Bush’s Energy Policy: Begging for More Oil

President Bush was in Saudi Arabia yesterday to pursue the linchpin of his Administration's energy policy: He asked the Saudis to produce more oil. Roughly translated, the Saudis said, "No. We will do it only if it's in our interest, not yours."

As Hillary Clinton noted in last night's Democratic debate, Bush has been reduced to pathetically begging the Saudis to sell us more oil at nearly $100 per barrel. The image is even uglier when one realizes that some portion of that record price may consist of risk premia caused by the Administration's own war mongering, including pumping up an obviously ambiguous naval incident with Iran, another of the world's largest oil producers.

At the same time, Secretary Rice showed up in Baghdad, ostensibly to take credit for the Iraqi Parliament's approval of a law that, according to some Iraqis, does not go far enough in undoing the damage Jerry Bremer, Bush's hand picked proconsul, caused in banning Baathists from the Iraqi government. Instead of reconciling, the Iraqis are now arguing whether the new law includes or excludes more Sunnis from government.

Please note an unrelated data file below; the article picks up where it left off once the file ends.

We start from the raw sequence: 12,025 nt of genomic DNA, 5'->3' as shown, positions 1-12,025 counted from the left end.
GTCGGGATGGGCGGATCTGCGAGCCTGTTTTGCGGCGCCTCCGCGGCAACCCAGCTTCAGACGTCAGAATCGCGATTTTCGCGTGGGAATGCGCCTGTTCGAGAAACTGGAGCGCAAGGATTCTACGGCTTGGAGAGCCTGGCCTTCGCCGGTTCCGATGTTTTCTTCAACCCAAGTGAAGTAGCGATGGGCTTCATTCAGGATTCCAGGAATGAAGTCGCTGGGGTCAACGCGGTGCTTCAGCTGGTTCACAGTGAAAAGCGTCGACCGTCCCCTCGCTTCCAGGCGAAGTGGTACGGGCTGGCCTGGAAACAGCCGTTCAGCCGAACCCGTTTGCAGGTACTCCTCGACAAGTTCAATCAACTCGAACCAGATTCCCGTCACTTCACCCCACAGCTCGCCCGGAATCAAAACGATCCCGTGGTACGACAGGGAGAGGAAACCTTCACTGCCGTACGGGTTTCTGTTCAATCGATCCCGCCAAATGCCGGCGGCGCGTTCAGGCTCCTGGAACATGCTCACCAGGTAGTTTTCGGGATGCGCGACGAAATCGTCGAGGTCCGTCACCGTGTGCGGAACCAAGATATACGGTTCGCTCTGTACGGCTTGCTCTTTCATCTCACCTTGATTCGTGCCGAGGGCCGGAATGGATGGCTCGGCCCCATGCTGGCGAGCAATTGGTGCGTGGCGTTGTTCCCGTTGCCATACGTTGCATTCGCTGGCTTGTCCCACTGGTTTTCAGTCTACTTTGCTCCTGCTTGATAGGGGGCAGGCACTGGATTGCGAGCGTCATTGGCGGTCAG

But acknowledging such truths in not Rice's trade, and the law probably wasn't her main focus anyway. More likely, Rice was in Baghdad to press al Maliki's government to get Parliament to pass the oil law, which the Administration hopes will give US oil firms privileged access to develop Iraq's oil resources.


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